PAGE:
Why are economists so different? Nature, nurture, and gender effects in a simple trust game
AbstractWe analyze the behavior of 577 economics and law students in a simple binary trust experiment. While economists are both significantly less trusting and less trustworthy than law students, this difference is largely due to differences between female law and economics students. While female law students are already different in nature (during the first term of study) from female economists, the gap between them also widens more drastically over the course of their study compared to their male counterparts. This finding is rather critical as the detailed composition of students is typically neglected in most experiments. --
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Bibliographic InfoPaper provided by Heinrich‐Heine‐Universität Düsseldorf, Düsseldorf Institute for Competition Economics (DICE) in its series DICE Discussion Papers with number 136.
Date of creation: 2014
Date of revision:
Gender Effects; Trust Game; Economists; Nature; Nurture;
Find related papers by JEL classification:
- A12 - General Economics and Teaching - - General Economics - - - Relation of Economics to Other Disciplines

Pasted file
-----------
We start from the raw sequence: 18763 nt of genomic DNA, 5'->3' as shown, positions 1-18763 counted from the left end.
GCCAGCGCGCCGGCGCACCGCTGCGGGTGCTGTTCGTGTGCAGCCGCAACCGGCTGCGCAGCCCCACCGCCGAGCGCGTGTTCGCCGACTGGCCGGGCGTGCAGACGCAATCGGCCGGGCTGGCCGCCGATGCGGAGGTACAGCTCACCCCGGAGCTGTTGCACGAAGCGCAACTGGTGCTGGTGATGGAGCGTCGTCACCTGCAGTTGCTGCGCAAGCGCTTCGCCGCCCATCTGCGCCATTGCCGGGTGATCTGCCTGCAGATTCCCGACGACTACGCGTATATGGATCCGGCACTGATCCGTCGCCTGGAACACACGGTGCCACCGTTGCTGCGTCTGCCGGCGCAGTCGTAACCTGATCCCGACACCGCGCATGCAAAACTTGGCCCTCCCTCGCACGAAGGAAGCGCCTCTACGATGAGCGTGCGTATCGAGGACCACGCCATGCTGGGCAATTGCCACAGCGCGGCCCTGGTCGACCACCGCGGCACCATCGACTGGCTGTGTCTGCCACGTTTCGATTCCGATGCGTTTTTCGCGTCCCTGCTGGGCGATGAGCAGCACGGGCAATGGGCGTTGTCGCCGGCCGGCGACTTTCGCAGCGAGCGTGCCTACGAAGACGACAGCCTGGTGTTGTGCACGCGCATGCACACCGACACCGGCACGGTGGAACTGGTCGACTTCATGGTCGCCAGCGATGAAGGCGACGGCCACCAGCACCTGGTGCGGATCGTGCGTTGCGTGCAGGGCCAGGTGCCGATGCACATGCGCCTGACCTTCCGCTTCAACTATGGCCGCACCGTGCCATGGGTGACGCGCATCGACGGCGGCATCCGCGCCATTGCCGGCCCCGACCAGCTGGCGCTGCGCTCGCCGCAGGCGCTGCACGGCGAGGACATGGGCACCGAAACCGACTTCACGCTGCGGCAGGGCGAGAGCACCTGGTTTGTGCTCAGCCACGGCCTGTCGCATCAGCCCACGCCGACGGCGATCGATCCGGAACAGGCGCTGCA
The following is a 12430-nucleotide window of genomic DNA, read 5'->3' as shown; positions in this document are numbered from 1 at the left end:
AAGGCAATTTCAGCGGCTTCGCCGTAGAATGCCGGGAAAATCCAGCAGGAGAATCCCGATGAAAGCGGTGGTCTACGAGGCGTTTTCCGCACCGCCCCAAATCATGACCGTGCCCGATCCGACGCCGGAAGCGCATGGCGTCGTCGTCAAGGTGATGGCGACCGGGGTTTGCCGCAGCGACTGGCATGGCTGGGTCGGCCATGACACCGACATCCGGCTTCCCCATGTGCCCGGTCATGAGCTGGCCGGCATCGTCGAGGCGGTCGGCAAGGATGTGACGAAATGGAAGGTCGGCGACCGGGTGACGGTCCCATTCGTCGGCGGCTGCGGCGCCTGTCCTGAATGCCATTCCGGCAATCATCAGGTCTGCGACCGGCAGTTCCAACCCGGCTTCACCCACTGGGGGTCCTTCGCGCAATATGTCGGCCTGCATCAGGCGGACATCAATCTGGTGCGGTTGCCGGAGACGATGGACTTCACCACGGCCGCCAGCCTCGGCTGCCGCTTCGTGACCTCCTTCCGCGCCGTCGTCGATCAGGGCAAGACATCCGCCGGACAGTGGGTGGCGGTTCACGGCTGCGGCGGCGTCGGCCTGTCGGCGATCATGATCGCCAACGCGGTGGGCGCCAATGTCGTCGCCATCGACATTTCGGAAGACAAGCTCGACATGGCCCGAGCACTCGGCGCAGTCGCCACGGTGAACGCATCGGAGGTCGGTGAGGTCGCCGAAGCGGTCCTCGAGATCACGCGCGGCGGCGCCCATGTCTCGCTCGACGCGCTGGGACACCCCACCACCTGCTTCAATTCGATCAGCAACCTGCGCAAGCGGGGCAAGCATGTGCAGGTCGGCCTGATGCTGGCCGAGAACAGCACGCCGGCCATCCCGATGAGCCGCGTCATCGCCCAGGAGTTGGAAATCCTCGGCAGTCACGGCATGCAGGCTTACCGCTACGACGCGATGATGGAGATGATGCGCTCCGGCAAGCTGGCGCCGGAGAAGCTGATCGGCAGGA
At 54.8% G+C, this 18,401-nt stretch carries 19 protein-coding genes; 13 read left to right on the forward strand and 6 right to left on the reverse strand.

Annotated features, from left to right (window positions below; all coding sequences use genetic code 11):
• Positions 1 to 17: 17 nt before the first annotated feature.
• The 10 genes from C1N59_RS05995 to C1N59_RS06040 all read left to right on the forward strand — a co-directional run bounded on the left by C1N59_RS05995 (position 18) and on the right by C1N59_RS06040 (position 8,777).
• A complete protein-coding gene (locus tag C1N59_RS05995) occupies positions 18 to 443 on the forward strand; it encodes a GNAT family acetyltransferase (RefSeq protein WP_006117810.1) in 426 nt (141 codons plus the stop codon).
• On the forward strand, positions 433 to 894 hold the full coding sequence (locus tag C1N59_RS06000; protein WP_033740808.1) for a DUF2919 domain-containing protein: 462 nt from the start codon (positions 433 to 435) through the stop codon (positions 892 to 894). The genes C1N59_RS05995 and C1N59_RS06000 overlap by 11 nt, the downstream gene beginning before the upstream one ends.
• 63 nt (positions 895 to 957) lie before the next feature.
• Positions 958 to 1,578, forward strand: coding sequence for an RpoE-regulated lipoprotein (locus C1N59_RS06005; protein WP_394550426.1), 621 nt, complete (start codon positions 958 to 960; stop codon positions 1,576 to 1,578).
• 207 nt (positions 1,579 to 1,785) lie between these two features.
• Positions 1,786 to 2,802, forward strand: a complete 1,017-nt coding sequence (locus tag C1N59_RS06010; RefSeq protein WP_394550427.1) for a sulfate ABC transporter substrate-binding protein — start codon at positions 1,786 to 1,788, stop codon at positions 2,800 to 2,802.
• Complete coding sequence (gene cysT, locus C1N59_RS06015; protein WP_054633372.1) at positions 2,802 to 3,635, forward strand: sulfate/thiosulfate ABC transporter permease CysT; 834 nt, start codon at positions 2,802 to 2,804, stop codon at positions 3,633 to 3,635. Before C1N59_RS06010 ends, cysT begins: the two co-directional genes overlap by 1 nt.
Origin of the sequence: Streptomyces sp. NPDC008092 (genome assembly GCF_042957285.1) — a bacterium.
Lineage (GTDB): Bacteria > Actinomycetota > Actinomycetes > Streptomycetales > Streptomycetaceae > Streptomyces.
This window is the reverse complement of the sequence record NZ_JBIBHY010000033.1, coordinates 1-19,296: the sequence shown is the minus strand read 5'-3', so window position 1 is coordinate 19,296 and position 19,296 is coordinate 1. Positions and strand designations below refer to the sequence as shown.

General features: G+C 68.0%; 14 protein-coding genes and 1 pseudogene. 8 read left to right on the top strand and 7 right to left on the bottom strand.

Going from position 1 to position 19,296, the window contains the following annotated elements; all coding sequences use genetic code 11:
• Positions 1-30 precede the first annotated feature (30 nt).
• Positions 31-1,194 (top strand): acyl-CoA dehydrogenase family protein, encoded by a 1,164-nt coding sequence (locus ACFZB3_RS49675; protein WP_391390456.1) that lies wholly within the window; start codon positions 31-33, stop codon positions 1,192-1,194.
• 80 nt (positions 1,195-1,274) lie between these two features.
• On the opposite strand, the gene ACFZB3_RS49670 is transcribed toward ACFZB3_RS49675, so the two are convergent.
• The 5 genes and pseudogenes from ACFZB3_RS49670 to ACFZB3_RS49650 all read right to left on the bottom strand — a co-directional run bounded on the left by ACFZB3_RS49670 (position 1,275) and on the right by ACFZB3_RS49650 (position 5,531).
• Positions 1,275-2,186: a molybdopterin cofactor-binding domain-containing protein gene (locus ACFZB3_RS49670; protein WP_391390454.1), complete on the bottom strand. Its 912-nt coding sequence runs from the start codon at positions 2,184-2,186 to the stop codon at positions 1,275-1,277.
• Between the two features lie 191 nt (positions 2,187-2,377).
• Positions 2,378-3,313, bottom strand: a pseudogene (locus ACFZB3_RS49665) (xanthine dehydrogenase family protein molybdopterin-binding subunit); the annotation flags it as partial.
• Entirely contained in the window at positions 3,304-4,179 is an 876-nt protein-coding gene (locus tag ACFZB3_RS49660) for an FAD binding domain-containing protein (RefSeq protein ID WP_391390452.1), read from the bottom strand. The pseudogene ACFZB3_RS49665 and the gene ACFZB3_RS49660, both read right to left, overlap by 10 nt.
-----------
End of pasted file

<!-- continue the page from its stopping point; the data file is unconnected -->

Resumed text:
- A22 - General Economics and Teaching - - Economic Education and Teaching of Economics - - - Undergraduate
- C35 - Mathematical and Quantitative Methods - - Multiple or Simultaneous Equation Models; Multiple Variables - - - Discrete Regression and Qualitative Choice Models; Discrete Regressors; Proportions
- C91 - Mathematical and Quantitative Methods - - Design of Experiments - - - Laboratory, Individual Behavior
This paper has been announced in the following NEP Reports:
- NEP-ALL-2014-04-11 (All new papers)
- NEP-CBE-2014-04-11 (Cognitive & Behavioural Economics)
- NEP-EVO-2014-04-11 (Evolutionary Economics)
- NEP-EXP-2014-04-11 (Experimental Economics)
- NEP-GER-2014-04-11 (German Papers)
- NEP-HME-2014-04-11 (Heterodox Microeconomics)
- NEP-HPE-2014-04-11 (History & Philosophy of Economics)
- NEP-SOC-2014-04-11 (Social Norms & Social Capital)
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